Ranchers blamed for deforestation in Brazil rely on a booming business
Rio Branco, Brazil — Brazil on Thursday imposed a 60 day ban on land-clearing fires. It follows a global outcry over fires ravaging parts of the Amazon rainforest, most set by farmers and ranchers.
It may be hard to believe that what was once lush rainforest, is now a 2,200 acre cattle ranch managed by Alberto Oliveira Dos Santos. It's hard work, he told CBS News, but in rural Brazil, it's a godsend.
Without education to get a job in any industry, he said ranching is his livelihood, and business is good. Demand, especially from China, has Brazil's beef industry booming. It's the number one exporter in the world, but at a cost.
By some estimates, about 80% of the deforestation in the Amazon has been to make way for cattle ranches. Assuero Veronez, president of the area's Agricultural Federation, is in lockstep with Brazilian President Jair Bolsonaro, who wants to open more of the Amazon for business.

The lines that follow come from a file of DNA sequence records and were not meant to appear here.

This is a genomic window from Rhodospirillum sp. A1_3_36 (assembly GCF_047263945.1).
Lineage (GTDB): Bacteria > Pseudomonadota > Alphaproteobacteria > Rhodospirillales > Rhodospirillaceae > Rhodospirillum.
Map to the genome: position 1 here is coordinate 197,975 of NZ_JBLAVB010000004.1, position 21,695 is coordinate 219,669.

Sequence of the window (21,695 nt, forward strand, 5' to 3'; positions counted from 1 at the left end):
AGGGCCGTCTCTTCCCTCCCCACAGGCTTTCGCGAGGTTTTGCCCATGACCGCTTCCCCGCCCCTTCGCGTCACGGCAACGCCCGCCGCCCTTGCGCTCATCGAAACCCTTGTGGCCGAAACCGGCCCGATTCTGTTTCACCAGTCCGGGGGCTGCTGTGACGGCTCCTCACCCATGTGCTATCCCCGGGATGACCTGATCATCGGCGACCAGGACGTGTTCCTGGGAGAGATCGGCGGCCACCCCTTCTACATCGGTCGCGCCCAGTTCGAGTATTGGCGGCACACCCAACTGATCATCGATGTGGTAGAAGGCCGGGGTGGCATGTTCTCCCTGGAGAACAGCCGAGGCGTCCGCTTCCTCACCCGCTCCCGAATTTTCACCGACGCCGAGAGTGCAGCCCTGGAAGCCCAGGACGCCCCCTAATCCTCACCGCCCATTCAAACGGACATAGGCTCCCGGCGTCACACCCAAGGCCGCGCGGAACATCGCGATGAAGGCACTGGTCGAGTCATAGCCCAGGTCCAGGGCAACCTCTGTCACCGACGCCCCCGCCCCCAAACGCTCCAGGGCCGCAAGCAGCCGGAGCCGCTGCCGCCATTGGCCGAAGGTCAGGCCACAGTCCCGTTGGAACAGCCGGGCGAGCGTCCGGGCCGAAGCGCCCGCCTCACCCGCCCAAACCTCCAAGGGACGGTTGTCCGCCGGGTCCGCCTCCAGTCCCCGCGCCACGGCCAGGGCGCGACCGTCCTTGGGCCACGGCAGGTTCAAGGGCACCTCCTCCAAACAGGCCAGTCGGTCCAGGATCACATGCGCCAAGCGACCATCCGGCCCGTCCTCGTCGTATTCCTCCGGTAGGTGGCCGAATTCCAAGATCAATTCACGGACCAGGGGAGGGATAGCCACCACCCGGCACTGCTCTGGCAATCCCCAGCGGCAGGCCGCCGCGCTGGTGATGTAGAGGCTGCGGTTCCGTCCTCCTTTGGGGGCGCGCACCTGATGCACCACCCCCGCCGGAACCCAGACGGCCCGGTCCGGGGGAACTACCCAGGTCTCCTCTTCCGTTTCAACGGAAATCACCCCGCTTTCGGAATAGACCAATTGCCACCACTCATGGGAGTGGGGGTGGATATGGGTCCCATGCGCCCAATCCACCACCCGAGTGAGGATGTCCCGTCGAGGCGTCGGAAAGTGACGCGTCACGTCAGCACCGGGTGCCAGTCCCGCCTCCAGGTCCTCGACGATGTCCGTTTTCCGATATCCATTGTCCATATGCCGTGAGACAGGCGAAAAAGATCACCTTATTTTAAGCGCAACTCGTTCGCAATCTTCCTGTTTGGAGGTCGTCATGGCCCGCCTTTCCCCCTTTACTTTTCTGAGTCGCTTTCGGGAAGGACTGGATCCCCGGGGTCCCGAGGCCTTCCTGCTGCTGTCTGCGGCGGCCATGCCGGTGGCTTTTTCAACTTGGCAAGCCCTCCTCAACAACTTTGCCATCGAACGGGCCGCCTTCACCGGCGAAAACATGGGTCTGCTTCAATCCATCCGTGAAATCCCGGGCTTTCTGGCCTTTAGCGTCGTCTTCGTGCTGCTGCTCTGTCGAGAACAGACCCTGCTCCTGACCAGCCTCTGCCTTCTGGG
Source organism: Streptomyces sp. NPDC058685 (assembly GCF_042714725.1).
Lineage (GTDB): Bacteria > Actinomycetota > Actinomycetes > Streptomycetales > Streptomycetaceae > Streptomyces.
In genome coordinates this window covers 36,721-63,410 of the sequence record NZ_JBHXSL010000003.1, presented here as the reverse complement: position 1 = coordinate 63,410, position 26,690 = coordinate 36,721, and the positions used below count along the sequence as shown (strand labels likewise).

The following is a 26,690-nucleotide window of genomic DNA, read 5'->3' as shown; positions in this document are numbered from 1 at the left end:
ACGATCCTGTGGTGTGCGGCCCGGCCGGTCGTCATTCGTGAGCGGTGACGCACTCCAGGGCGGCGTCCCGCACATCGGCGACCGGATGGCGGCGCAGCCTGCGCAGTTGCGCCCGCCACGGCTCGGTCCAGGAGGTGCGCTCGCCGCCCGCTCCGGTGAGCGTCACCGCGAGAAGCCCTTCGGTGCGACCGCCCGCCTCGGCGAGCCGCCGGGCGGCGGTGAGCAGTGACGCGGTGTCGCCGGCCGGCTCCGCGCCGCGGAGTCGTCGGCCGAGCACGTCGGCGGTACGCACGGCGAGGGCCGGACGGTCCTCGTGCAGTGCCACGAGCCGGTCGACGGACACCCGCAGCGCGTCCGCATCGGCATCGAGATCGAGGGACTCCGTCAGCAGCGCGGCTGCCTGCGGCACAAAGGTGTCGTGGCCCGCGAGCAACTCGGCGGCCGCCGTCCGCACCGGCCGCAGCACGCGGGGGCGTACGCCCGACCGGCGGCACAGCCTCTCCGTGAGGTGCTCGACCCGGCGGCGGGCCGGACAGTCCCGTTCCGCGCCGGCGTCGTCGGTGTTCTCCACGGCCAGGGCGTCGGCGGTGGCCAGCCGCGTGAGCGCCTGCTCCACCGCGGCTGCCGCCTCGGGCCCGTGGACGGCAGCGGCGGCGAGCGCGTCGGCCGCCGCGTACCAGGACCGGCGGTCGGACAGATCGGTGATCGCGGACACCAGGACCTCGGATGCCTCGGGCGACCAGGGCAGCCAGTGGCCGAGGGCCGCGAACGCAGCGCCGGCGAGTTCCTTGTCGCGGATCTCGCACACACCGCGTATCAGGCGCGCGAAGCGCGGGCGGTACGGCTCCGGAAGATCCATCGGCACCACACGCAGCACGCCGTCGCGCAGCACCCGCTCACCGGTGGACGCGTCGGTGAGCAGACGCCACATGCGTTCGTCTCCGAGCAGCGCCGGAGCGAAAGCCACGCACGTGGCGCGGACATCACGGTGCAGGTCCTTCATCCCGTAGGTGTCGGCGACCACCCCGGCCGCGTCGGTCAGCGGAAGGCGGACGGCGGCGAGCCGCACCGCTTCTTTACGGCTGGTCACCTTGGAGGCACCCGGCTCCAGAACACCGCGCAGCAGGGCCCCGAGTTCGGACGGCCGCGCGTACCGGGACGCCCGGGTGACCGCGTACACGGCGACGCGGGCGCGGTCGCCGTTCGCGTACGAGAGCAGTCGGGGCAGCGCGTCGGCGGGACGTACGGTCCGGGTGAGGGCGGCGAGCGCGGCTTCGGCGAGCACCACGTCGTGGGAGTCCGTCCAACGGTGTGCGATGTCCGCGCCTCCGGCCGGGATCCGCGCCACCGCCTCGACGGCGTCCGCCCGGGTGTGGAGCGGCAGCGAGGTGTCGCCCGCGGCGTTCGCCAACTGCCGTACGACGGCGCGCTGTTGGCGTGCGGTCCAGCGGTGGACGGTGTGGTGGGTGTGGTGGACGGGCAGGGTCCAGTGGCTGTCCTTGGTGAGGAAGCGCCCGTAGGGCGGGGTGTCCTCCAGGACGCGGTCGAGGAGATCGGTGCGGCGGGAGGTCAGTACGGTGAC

He argues that fires are normal during the dry season and that the current outrage around the world is politically motivated. But scientists call that view dangerously misguided. If nothing changes, they said the balance between human activity and protecting the Amazon is rapidly tipping against the rainforest.
for more features.